Oil prices fell by more than 30 percent on Monday, in the wake of the OPEC oil producers’ failure to agree on deeper production cuts amid the outbreak of the coronavirus, officially known as COVID-19.
After the talks failed, Saudi Arabia slashed the official selling price for its crude.
OPEC has had production cutting pacts since 2016 with its non-member allies, led by Russia. The wider alliance, known as OPEC+, met in Vienna on 7 March to discuss a potential cut of another 1.5 million barrels per day (bpd) above an existing pact to reduce production by as much as 2.2 million bpd from the start of 2020.
The oil giant, which recently changed leadership, is pinning its hopes on the rapid expansion of non-fossil fuel energy, specifically green energy, which has been receiving the support of many Western governments and could draw the attention India and China due to ecological issues.
In August the Bank of England predicted the nation's economy would grow by 9 percent in 2021, forecasting it would bounce back to its pre-pandemic levels by late 2021, under the conditions that there was no second wave of the coronavirus and that a smooth transition to post-Brexit economic arrangements with the EU was negotiated.
The UK government had extended its emergency response to the coronavirus crisis to support for the country’s self-employed, pledging grants to cover as much as 80 percent of their earnings, but measures are now being considered that would tap them to relieve the pandemic-eroded budget.
The coronavirus pandemic has generated an unprecedented global economic crisis, battering all aspects of life, including the energy sector, with the outbreak dampening demand for oil, bringing down prices and resulting in declining production. The unprecedented volatility of the last few months has put price forecasting in the spotlight.
LONDON (Sputnik) - Thousands of UK citizens who are currently in France and the Netherlands are rushing to get back to their homeland before a mandatory 14-day quarantine order for returnees enters into force at 04:00 local time [03:00 GMT] on Saturday.
Previously, similar tactics by Saudi Arabia implemented in 2017 proved instrumental in draining a global crude glut and propping up the market, as the kingdom slashed its US oil exports to nearly a three-decade low.
Oil demand has slumped amid the COVID-19 pandemic, which has grounded passenger planes and halted economic activity across the globe. On 20 April, the price of West Texas Intermediate crude for May delivery fell to a negative value for the first time in history due to limitations in storage space.
In late May China’s government announced it would not be setting an annual growth target for the first time since 2002, highlighting the uncertain outlook for the economy amid the fallout from the COVID-19 pandemic.
Amid a slump in demand for oil and dwindling storage capacity due to the COVID-19 pandemic, it was earlier reported that tankers carrying Saudi Arabian oil launched by the kingdom before it called a halt to the price war and agreed new production cuts were on course for the US coast, to join the congestion of tankers there waiting to offload.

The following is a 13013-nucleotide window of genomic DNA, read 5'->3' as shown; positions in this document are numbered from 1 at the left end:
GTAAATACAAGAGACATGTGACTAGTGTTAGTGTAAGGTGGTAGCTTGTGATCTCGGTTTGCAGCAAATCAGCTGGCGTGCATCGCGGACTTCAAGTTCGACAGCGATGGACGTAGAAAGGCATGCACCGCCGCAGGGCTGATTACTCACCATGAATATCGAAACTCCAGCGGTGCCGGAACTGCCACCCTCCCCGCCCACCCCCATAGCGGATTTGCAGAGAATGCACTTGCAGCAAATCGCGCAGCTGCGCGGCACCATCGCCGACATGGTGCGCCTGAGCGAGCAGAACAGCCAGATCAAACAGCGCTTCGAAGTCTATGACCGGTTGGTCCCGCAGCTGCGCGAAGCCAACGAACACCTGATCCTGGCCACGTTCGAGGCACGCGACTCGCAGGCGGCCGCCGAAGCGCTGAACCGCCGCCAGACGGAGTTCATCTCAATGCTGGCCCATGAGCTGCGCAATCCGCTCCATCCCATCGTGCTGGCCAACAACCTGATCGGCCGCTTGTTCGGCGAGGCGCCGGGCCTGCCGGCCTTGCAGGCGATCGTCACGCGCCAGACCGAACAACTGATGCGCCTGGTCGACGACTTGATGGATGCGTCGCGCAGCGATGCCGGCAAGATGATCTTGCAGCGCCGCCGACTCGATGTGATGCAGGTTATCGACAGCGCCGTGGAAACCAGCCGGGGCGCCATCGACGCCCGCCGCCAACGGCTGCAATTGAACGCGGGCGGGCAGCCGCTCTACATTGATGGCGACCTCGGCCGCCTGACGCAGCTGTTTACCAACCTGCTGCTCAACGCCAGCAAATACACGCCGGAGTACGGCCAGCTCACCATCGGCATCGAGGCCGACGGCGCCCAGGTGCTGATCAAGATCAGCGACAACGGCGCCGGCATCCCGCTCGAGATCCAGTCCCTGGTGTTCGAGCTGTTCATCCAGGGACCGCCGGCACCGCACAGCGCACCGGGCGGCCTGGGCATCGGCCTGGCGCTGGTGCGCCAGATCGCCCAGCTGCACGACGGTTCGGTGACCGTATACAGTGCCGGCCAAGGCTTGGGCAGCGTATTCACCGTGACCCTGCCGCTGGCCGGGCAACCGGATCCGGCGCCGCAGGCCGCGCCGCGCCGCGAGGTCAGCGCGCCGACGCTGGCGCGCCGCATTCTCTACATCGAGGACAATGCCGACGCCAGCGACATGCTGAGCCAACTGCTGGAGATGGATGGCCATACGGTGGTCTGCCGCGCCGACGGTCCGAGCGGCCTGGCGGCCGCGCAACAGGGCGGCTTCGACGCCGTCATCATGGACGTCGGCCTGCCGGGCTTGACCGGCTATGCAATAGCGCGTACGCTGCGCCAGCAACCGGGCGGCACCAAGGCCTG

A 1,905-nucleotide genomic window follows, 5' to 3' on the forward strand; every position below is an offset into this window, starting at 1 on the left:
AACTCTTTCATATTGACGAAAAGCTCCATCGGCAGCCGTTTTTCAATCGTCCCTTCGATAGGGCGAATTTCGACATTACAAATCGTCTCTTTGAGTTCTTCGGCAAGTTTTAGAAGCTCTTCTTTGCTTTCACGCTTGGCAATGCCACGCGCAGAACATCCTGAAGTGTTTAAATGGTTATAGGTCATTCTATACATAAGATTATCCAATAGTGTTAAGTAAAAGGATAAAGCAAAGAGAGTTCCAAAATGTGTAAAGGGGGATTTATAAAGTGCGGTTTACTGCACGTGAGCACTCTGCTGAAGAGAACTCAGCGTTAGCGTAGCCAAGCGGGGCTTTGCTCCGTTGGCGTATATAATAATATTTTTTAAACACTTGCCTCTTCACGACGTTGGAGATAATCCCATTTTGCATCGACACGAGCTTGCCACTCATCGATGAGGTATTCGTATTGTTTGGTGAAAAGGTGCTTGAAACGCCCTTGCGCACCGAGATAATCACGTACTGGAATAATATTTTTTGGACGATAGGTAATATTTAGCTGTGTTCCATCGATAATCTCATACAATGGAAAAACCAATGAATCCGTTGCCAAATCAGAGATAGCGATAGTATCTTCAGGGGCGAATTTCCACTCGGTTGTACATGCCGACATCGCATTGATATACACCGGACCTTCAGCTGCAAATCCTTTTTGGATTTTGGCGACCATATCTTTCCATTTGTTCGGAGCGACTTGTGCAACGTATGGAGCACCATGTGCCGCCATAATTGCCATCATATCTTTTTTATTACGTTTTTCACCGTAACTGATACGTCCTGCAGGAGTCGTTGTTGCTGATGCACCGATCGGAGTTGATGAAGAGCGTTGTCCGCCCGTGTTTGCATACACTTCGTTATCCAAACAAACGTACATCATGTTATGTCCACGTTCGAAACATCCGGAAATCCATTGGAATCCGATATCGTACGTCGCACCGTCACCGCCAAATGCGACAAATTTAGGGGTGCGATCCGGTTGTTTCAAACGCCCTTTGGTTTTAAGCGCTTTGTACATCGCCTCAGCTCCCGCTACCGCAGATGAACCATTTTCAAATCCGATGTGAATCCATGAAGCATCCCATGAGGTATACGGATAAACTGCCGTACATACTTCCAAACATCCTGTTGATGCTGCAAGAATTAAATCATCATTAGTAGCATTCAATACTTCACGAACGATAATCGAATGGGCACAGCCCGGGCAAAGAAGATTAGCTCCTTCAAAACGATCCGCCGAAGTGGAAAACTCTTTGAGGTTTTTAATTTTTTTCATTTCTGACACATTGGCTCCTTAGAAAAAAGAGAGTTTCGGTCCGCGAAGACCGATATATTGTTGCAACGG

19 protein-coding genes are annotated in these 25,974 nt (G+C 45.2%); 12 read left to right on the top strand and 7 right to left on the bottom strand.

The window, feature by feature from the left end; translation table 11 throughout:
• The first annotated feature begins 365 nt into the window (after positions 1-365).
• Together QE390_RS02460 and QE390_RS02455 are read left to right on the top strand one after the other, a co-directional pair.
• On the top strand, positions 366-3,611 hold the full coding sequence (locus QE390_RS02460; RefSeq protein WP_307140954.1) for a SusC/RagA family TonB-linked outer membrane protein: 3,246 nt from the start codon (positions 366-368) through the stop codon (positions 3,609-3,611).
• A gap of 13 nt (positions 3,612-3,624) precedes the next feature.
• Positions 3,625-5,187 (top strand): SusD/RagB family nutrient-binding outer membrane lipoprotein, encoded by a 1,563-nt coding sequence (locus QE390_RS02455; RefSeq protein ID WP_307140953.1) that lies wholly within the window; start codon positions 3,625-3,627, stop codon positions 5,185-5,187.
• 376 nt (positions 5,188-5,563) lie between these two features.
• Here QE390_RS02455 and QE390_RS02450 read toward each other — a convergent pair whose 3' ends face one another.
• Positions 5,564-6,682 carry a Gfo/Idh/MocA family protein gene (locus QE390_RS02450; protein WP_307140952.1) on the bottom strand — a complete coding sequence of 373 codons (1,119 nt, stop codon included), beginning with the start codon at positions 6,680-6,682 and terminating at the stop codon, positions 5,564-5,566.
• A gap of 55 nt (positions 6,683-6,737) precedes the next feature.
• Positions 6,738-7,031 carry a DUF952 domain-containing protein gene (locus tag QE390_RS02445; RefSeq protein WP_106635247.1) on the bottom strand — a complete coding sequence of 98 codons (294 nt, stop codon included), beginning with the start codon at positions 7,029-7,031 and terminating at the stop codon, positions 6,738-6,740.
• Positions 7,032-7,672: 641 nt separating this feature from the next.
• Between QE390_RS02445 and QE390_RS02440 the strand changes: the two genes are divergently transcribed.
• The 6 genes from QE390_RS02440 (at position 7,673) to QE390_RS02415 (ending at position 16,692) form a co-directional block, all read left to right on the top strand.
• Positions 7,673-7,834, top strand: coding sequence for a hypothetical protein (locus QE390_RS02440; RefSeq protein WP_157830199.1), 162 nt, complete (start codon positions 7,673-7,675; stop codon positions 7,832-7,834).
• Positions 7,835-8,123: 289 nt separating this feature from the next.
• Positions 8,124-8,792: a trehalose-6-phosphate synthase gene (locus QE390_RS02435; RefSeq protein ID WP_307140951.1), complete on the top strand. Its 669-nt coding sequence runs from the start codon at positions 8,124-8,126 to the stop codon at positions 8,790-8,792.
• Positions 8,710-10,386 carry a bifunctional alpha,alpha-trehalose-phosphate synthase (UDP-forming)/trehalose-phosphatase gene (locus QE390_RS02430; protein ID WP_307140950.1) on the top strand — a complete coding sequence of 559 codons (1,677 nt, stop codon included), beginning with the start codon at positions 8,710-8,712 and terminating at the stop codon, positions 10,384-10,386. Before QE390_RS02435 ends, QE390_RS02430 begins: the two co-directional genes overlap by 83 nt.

In April, the Interior Department’s Bureau of Land Management was cited by The Hill as confirming royalty-rate cuts to oil and gas companies were possible if they could show that otherwise they were not able to successfully operate public energy leases economically or maintain enough staff at drilling sites.
In April, Venezuela, which has been struggling under a COVID-19 quarantine while crippled by US sanctions, demanded that the Bank of England sell part of the gold reserves it has kept there to help fund the country’s efforts to fight the pandemic.
Amid the COVID-19 pandemic and the toll it has taken on global economies, EU leaders have been in an acrimonious debate for weeks over how best to support struggling member-states, with France, Italy and Spain more inclined to resort to grants, while Germany and the Netherlands preferred economic recovery to be stimulated by loans.
Beijing's recent decisions come against the backdrop of heightened diplomatic tension between China and Australia, following a push by Prime Minister Scott Morrison for an independent COVID-19 investigation amid allegations the Asian country had downplayed the seriousness of the virus.
According to Ola Grytten, a professor of economic history at the Norwegian School of Economics, the last time a similar GDP drop occurred was in 1931, during the Great Depression.
MOSCOW (Sputnik) - Saudi Arabia's state oil giant Aramco has raised most June pricing to Asia, the Bloomberg news agency reported Thursday, citing the official price list.
Traders, refiners and infrastructure companies have been scrambling to find fuel storage alternatives to onshore tanks amid an oil glut after COVID-19 lockdowns crippled demand and crude prices nosedived to all-time lows.
Petrostates across the globe have been forced to reconcile themselves with a future when one of their most prized commodities - oil - has dramatically shed its worth amid economies battered by the COVID-19 pandemic.
Criminals on the dark web are taking advantage of promising research on blood plasma therapy as a COVID-19 novel coronavirus treatment and have begun peddling blood belonging to supposed virus survivors as a “passive vaccination.”
The economic impact of the coronavirus outbreak is beginning to be felt with British Airways announcing they are laying off 12,000 employees and the German economy forecast to shrink by 6.6 percent over the next year.
On Tuesday, US President Donald Trump invoked the Defense Production Act, signing a presidential order decreeing that meat packing plants must stay open to buttress the nation’s food supply amid widespread disruptions from the COVID-19 pandemic.